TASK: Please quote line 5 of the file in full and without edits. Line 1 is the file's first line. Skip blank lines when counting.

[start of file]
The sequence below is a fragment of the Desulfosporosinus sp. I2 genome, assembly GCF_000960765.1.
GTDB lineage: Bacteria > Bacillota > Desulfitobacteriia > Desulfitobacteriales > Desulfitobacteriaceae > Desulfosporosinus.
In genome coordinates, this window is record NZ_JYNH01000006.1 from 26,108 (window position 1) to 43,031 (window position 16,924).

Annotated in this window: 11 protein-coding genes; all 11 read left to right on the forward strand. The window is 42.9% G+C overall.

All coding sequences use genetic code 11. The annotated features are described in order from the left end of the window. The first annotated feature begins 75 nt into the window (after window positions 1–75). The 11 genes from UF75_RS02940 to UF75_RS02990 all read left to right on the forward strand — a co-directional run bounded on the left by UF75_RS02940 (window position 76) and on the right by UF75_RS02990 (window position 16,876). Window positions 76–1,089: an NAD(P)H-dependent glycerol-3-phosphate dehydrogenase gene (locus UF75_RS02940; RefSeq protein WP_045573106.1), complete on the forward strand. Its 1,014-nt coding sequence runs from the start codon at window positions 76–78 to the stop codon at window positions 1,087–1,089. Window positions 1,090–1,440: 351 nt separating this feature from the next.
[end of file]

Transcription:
All coding sequences use genetic code 11. The annotated features are described in order from the left end of the window. The first annotated feature begins 75 nt into the window (after window positions 1–75). The 11 genes from UF75_RS02940 to UF75_RS02990 all read left to right on the forward strand — a co-directional run bounded on the left by UF75_RS02940 (window position 76) and on the right by UF75_RS02990 (window position 16,876). Window positions 76–1,089: an NAD(P)H-dependent glycerol-3-phosphate dehydrogenase gene (locus UF75_RS02940; RefSeq protein WP_045573106.1), complete on the forward strand. Its 1,014-nt coding sequence runs from the start codon at window positions 76–78 to the stop codon at window positions 1,087–1,089. Window positions 1,090–1,440: 351 nt separating this feature from the next.